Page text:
The statutory and trade union worker representatives and the administrative and judicial authorities constitute an unavoidable guarantee of compliance with employment rules. And they are to remain so as the new formal obligation to record working hours on a daily basis may be fulfilled even if the actual working day is not statutory, collectively bargained or contractually agreed. In this respect, note how the legislator already specified in Article 12(4)(c) LET the obligation of recording part-time workers’ working hours “day by day and totalled monthly, providing the worker with a copy, together with a salary receipt, of the summary of all hours worked in each month, both normal and supplementary”, which has not prevented –but rather, taking into account the data provided in the explanatory notes to the amendment here discussed, increased– abuse in excessive part-time working hours. Hence strictness may be required with those sectors, business activities and types of employment allegedly non-compliant, but flexibility in the application of rules and regulations by those which, without resorting to part-time work and even without needing special or excessive working hours or overtime, require tracking working hours, as has been the case until now, more flexibly and with an annual, not a daily, horizon. As the case law of the Supreme Court has repeatedly pointed out, companies have mechanisms to monitor the obligations of its employees without the need to impose a general record of working hours each day and for each worker. It is part of their organisational freedom and managerial powers.

The Government has availed itself of this legal doctrine to justify the amendment [“It is true that de lege ferenda would benefit from a legislative amendment that would clarify the obligation to keep an hourly record and provide the worker with proof of having worked overtime”, Judgment of the Supreme Court of 23 March 2017, Ar. 1174 (FJ 5)], although it should be noted how, in the same pronouncement, the Supreme Court remarks on the difficulty of imposing “on the company the establishment of a complicated time-tracking system, by means of a generic sentence, which will require, necessarily, negotiating with the trade unions the system to be implemented, since it is not simply a matter of recording entries and exits, but the actual working day with multiple variants” (PL 5); all the more if, as the aforementioned judgment warns, “at the end of the month the company will notify you of the number of overtime hours worked, or not worked, which will allow you to claim against that communication and at the time of proving the overtime worked, you will have in your favour Article 217(6) LEC, a provision that does not allow presuming overtime when a record is not kept, but that plays against those who do not keep it when the worker proves that he or she did work overtime” (PL 5). A possibility confirmed through the receipt of the monthly salary.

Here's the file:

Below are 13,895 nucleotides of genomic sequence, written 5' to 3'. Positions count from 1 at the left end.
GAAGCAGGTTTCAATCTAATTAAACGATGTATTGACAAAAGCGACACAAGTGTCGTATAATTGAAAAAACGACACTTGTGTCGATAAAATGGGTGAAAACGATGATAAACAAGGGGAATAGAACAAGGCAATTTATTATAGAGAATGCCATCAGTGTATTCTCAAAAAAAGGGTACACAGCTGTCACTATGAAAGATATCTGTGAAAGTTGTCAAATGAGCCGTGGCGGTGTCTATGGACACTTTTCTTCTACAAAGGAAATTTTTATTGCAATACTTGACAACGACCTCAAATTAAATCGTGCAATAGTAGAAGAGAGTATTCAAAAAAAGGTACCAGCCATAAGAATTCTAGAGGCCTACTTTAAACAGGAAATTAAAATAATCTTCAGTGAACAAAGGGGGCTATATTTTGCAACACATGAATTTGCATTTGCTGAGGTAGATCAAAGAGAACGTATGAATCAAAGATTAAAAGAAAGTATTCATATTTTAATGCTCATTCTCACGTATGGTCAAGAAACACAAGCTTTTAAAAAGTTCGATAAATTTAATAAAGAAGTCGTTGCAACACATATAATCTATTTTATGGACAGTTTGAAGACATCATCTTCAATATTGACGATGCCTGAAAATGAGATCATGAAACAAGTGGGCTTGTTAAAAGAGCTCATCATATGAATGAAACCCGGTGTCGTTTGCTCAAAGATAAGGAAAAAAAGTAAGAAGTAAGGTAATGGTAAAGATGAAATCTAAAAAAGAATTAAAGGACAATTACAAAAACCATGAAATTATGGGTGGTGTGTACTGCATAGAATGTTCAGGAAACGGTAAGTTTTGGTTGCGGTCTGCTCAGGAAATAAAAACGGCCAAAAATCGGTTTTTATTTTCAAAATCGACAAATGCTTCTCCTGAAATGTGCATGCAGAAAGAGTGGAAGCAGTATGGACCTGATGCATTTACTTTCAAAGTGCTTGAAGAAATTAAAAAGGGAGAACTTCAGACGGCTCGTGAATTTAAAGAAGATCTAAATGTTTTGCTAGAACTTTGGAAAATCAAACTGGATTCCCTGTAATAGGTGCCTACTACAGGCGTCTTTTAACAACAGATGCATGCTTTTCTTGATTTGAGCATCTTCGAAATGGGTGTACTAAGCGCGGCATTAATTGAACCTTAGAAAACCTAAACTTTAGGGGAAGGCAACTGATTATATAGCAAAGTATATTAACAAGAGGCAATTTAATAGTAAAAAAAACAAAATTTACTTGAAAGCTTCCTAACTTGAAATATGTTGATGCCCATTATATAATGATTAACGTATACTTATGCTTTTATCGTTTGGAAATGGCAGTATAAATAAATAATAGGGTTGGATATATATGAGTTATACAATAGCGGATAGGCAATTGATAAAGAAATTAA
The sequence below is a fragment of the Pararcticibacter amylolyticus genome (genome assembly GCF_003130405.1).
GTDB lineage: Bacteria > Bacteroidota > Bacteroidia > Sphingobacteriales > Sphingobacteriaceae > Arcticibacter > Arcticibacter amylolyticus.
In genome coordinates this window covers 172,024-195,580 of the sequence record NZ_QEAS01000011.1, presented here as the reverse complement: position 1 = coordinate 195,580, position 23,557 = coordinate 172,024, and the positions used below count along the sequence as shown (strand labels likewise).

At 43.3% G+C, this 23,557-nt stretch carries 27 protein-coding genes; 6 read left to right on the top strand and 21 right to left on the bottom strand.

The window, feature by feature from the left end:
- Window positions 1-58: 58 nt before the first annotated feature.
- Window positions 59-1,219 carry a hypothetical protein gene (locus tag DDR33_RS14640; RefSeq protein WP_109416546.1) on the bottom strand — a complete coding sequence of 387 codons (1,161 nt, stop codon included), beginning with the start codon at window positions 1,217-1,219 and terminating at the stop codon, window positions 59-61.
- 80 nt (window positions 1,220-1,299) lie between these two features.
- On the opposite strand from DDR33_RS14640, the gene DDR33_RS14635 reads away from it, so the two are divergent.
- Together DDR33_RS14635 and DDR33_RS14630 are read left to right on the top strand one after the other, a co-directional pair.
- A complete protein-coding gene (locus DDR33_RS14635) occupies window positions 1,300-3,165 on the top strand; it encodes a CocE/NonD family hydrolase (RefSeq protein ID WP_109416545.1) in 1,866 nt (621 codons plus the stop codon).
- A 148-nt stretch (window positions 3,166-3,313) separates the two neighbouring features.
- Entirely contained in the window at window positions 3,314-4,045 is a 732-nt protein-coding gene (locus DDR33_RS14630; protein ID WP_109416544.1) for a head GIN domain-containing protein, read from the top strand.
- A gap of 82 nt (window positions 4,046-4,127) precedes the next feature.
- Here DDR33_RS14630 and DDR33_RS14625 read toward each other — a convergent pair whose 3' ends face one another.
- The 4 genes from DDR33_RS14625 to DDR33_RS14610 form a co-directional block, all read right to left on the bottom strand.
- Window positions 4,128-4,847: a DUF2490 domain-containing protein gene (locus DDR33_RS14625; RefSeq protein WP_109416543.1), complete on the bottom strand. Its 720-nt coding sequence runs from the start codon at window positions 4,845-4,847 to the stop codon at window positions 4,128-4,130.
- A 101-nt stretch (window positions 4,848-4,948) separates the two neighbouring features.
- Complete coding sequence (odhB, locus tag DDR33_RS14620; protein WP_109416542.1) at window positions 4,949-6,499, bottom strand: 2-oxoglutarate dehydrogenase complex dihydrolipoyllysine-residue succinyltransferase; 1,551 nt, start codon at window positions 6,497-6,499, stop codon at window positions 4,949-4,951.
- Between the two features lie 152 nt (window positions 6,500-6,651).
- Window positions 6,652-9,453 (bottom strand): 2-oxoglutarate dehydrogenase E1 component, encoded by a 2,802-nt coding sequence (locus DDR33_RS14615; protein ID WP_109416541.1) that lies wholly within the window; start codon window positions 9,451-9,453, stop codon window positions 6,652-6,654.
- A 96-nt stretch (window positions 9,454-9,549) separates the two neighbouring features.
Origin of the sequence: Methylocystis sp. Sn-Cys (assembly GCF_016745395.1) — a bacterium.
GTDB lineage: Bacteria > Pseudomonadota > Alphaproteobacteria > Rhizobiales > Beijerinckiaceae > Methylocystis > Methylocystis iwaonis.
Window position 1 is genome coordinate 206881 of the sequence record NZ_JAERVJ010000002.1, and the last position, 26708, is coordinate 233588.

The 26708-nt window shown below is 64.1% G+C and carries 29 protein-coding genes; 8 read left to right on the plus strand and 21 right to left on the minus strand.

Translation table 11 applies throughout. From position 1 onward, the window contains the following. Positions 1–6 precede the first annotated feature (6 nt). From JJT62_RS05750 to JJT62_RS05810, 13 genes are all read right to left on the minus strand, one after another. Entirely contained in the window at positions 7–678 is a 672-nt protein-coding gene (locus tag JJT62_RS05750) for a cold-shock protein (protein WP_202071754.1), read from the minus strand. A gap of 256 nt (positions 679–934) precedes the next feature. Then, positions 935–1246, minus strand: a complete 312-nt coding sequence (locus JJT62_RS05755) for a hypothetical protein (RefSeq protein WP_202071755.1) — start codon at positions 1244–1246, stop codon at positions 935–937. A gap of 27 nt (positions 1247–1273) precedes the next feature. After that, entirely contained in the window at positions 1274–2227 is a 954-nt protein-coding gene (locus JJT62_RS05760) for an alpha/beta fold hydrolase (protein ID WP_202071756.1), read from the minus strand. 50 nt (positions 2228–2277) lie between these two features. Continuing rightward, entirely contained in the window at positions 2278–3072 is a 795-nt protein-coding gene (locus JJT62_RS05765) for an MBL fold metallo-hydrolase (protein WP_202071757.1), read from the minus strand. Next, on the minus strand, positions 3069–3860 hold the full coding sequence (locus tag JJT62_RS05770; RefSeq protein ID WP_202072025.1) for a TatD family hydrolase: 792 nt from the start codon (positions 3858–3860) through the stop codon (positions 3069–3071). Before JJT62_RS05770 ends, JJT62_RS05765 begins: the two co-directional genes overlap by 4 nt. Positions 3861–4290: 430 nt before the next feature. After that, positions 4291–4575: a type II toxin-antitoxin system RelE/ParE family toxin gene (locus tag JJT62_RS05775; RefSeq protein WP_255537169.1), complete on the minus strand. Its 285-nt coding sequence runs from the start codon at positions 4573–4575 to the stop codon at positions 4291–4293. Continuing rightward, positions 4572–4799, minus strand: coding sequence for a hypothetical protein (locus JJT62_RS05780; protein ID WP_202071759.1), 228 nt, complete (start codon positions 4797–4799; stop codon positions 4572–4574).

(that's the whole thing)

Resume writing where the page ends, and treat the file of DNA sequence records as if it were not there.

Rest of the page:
Aside, the Government also uses the Opinion of the Advocate General delivered on 31 January 2019 in Case C-55/18, Federación de Servicios de Comisiones Obreras (CCOO) v Deutsche Bank SAE, on the obligation for undertakings to set up a system to measure daily working time. It is true that in said Opinion and pending the Court of Justice of the European Union’s ruling, the Advocate General considers that “national legislation which does not impose any obligation upon undertakings to introduce a system to record the daily working time of all employees is inconsistent with European Union law” (paragraph 89). However, “it is for the referring court to determine whether it is possible, using the aids to interpretation available under Spanish law, to interpret the Workers’ Statute in such a way as to find that it does lay down an obligation for undertakings to introduce a system to measure the daily attendance of full-time workers” (paragraph 92). Therefore, it will be for the Spanish courts to specify the adaptation of the domestic legislation to Community law.

4. Consequently, an essential and necessary amendment; subordinated to the materialization carried out, if not already specified, in collective bargaining; especially to monitor proven abuse in part-time work; with the flexibility require by the adaptation to the type of company, business activity or work carried out; and respecting the particularities or exceptionality of certain services in employment.